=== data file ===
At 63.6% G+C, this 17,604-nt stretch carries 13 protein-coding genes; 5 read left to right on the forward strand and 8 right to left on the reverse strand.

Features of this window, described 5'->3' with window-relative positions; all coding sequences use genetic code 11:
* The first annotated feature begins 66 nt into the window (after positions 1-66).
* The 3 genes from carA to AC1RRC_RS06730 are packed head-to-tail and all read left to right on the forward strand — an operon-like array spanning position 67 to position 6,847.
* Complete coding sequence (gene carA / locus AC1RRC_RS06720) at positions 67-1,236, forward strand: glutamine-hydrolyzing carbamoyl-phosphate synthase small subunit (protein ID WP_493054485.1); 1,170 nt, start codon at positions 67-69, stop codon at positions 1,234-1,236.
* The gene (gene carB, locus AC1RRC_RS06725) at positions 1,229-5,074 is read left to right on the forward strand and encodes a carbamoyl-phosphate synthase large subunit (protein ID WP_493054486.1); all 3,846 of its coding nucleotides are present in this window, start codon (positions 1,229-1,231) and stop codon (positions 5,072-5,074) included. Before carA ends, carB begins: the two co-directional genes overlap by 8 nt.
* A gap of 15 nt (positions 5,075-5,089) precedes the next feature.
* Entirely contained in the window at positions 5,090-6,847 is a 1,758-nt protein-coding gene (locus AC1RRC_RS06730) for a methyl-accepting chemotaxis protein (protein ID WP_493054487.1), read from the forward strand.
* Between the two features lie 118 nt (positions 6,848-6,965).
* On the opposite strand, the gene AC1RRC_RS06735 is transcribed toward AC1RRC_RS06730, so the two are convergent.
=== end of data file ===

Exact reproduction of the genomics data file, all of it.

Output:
At 63.6% G+C, this 17,604-nt stretch carries 13 protein-coding genes; 5 read left to right on the forward strand and 8 right to left on the reverse strand.

Features of this window, described 5'->3' with window-relative positions; all coding sequences use genetic code 11:
* The first annotated feature begins 66 nt into the window (after positions 1-66).
* The 3 genes from carA to AC1RRC_RS06730 are packed head-to-tail and all read left to right on the forward strand — an operon-like array spanning position 67 to position 6,847.
* Complete coding sequence (gene carA / locus AC1RRC_RS06720) at positions 67-1,236, forward strand: glutamine-hydrolyzing carbamoyl-phosphate synthase small subunit (protein ID WP_493054485.1); 1,170 nt, start codon at positions 67-69, stop codon at positions 1,234-1,236.
* The gene (gene carB, locus AC1RRC_RS06725) at positions 1,229-5,074 is read left to right on the forward strand and encodes a carbamoyl-phosphate synthase large subunit (protein ID WP_493054486.1); all 3,846 of its coding nucleotides are present in this window, start codon (positions 1,229-1,231) and stop codon (positions 5,072-5,074) included. Before carA ends, carB begins: the two co-directional genes overlap by 8 nt.
* A gap of 15 nt (positions 5,075-5,089) precedes the next feature.
* Entirely contained in the window at positions 5,090-6,847 is a 1,758-nt protein-coding gene (locus AC1RRC_RS06730) for a methyl-accepting chemotaxis protein (protein ID WP_493054487.1), read from the forward strand.
* Between the two features lie 118 nt (positions 6,848-6,965).
* On the opposite strand, the gene AC1RRC_RS06735 is transcribed toward AC1RRC_RS06730, so the two are convergent.